Lastly, EJ harm by the CAFO industry reaches across the globe. Half of the world's grain crops go toward feeding livestock, rather than directly to human beings, which wastes resources due to the land, fossil fuel, and water inefficiency of meat-heavy diets, such as those prevalent in the U.S., despite growing hunger crises across the world. (24) CAFOs also heavily contribute to climate change through emissions of the greenhouse gases (GHGs) carbon dioxide, nitrous oxide, and methane. (25) As climate change disproportionately harms EJ communities, (26) CAFOs' generation of GHGs also contributes to that harm. Despite Oregon's demonstrated interest in being a positive global actor, exemplified by Governor Kate Brown's Climate Executive Order, (27) Oregon has surprisingly increased deregulation of the CAFO industry.


    The U.S. government consistently creates statutory exclusions and economic subsidies to support agribusiness, a practice known as "agricultural exceptionalism." (28) Legal advocates acknowledge the absurdity of these free passes as they relate to the CAFO industry: "It is past time for [the federal government] to start treating factory farming as the polluting industry it is, and bring these facilities into the 21st Century of pollution control regulation." (29)

    One recent example is that the 2018 Fair Agricultural Reporting Method (FARM) Act (30) exempts CAFOs from reporting requirements under the Comprehensive Environmental Response, Compensation, and Liability Act (31) and the Emergency Planning and Community Right-to-Know Act. (32) These latter two acts were established to require emitters of hazardous pollutants (for example, CAFOs emitting ammonia and hydrogen sulfide) to report significant emissions to national, state, and local response centers, making this data publicly available. (33) This information is instrumental to community and environmental advocacy group efforts, allowing for crucial insights into polluters' activities to bolster calls for accountability and regulation (and creating a deterrent as a result of this threat). (34) Oregon specifically feels the effects of this deregulation. (35) Without these statutes, the state rates "low" for the transparency in CAFO data, including low transparency of manure storage, type of animal, and owner information, which could contribute to the chronic lack of support for CAFO regulation. (36)

    Another systematic support mechanism of the agriculture industry is state Right-To-Farm (RTF) laws. (37) Oregon's RTF law affords significant protections to CAFOs, (38) shielding operators (and other operations, including meat processing facilities) from nuisance and trespass tort law liability for all practices that are or may become accepted as "reasonable and prudent," which is undefined. (39) The immunity encompasses all actions or claims based on physical contaminants such as noise, odors, dust, and mist from irrigation. (40) Although Oregon's RTF law applies to most sectors of the agricultural industry, the problems may be most severe with respect to CAFOs. (41) As slaughterhouses and CAFOs continue appearing in Oregon communities, neighbors cannot bring claims against the facilities for trespass caused by the physical intrusions commonly associated with feeding operations, such as flies, pesticides, contaminated runoff, or animal wastes. (42) Due to these frustrations, non-farmers may someday challenge Oregon's RTF law. However, RTF laws cannot protect the industry from environmental regulations. (43) Therefore, environmental regulations "may be the public's only avenue of protection against polluting agricultural operations." (44)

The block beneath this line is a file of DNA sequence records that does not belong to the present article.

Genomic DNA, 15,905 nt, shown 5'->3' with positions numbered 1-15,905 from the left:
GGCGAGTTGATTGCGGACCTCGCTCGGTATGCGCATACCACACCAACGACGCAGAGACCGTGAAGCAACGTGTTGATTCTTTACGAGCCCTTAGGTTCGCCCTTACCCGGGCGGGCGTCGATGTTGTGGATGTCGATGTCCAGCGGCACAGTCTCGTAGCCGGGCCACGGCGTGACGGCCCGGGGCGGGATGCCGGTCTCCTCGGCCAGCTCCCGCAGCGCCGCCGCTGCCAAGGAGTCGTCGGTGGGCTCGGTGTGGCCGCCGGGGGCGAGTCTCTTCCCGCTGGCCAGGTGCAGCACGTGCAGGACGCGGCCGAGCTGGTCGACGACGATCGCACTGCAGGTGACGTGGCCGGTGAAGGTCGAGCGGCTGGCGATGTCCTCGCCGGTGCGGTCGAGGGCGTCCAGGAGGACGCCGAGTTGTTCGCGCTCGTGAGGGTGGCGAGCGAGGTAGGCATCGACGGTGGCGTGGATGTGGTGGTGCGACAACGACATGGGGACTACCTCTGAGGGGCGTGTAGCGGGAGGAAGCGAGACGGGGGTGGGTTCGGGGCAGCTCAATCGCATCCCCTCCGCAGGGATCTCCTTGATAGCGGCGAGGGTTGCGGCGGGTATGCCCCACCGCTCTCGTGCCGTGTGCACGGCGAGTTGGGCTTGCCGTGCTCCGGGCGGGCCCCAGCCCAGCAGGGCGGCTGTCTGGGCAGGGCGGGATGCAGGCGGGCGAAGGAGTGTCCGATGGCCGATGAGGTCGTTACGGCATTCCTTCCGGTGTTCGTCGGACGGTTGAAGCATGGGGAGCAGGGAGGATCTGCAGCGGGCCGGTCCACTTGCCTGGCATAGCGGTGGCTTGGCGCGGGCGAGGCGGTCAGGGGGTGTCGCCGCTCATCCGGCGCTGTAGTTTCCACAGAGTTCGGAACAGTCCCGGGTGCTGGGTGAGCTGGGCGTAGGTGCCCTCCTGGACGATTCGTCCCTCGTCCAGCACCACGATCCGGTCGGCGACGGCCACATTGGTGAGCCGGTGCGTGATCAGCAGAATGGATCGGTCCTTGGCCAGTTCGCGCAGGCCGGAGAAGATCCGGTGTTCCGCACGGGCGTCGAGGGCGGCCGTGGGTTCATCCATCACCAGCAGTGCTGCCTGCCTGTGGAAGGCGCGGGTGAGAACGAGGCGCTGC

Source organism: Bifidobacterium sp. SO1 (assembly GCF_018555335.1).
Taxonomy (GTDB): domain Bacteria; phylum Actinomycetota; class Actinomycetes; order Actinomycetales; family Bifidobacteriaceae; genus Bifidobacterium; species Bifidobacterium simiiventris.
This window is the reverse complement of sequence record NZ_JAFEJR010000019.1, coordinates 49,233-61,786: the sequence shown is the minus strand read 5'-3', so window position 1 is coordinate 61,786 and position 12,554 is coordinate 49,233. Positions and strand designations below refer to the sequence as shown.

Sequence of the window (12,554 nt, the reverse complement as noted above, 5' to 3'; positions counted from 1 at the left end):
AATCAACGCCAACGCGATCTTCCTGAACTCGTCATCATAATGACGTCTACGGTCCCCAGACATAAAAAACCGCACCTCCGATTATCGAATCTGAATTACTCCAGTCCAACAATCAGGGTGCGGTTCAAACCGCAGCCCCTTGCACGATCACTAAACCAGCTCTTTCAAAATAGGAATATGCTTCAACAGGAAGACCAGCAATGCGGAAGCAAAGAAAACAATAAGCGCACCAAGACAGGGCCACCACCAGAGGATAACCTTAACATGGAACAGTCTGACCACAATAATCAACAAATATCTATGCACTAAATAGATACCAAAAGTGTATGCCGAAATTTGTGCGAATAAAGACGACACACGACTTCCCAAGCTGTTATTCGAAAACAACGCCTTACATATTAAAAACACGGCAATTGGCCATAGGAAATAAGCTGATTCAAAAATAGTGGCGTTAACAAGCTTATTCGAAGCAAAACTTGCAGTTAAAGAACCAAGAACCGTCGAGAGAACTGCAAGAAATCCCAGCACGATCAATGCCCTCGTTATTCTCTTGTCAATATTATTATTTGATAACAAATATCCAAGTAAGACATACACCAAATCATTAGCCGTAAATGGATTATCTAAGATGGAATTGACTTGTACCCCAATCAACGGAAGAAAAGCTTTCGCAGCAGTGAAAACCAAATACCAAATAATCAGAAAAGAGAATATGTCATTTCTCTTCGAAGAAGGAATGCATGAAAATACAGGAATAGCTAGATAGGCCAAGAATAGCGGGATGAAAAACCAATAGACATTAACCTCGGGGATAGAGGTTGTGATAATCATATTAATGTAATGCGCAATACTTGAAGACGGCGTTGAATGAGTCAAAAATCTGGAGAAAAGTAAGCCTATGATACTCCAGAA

Currently, the sole federal CAFO environmental regulation was promulgated by the U.S. Environmental Protection Agency (EPA) under the Clean Water Act (CWA) (45) and prohibits point sources of pollution from discharging into surface waters without a National Pollutant Discharge Elimination System (NPDES) permit. (46) The law still enables facilities to pollute waterways and does nothing to regulate discharges into groundwater, but it provides important parameters and limits on discharges. (47) The EPA defines a CAFO as a point source and therefore requires the permitting program to be applied to its operations. (48) However, only a fraction of all large CAFOs currently have CWA permits because NPDES permits are not required until a point source is already discharging pollutants. (49) As state governments administer these permits, several states, including Oregon, require NPDES (or equivalent state) permits for all CAFOs, including those that have not been caught discharging pollutants. (50) The Oregon Department of Environmental Quality (DEQ)...